Training institute for turban tying to ensure Sikh identity not eroded

NEW DELHI, India: The turban worn by male Sikh followers is one of the important symbols of their religion.

And putting it on, does require certain skills.

So one man has started special classes to teach these skills to the younger generation.

Tying a six-metre piece of cloth on one's head definitely needs training and practice.

That is why every Sikh father teaches it to his son.

The turban reinforces the religious significance of headgear as described in the Sikh scriptures.

Nowadays, however, many young Sikhs prefer to keep their hair short and do away with the turban altogether.

Lukhwinder Singh fears that the traditional art of tying the turban may be lost.

A turban trainer, he said: "Most of the young Sikhs don't know how to wear the traditional headgear and have taken up to wearing caps or they get their hair trimmed. These guys often get hooked on some sort of addiction.

"So, I decided to teach them the art of tying turban. I don't charge any fee and make sure that the turban tying session begins with the recitation of a chapter from the holy Granth Sahib (holy book)."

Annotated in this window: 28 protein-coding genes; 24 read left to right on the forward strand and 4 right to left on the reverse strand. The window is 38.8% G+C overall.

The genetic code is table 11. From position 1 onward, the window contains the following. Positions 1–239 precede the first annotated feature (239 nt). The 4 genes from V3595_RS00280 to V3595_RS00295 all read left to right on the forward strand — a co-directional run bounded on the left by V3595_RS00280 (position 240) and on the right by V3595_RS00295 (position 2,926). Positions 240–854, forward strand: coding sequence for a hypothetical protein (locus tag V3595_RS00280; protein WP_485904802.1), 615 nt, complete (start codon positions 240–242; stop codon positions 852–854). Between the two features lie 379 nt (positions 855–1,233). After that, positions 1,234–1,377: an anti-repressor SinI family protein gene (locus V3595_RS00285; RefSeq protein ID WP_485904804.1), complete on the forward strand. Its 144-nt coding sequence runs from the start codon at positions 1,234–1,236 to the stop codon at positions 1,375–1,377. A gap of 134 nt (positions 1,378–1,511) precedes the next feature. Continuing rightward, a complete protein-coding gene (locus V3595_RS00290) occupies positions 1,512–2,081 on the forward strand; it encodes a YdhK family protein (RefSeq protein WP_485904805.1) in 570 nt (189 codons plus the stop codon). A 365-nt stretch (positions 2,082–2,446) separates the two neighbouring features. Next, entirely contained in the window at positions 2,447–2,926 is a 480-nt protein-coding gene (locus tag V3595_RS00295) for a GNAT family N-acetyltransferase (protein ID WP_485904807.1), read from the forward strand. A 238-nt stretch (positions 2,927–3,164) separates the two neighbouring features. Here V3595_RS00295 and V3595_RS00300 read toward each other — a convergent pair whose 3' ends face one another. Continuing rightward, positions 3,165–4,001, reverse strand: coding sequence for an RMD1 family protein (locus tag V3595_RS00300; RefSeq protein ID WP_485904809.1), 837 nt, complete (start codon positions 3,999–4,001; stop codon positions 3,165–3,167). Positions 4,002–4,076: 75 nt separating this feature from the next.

Lukhwinder even makes housecalls to give personal sessions.

He's now created a name for himself and the training institute that he runs.

There used to be only a dozen shades of cloth for turbans.

But today, there are over 250 shades available in the market.

And as the headgear is an integral part of daily wear, turbans are colour coordinated with shirt and trousers.

Student Prabjot Singh said: "I have been wearing a turban for the last four to five years. The tradition of turban was initiated by Guru Gobind Singh and I believe that turban lends an edge to one's personality."

The turban is a matter of a Sikh man's religious identity. For Lukhwinder, he's trying to restore that very pride associated with the tradition and help the young resist the western influence. - CNA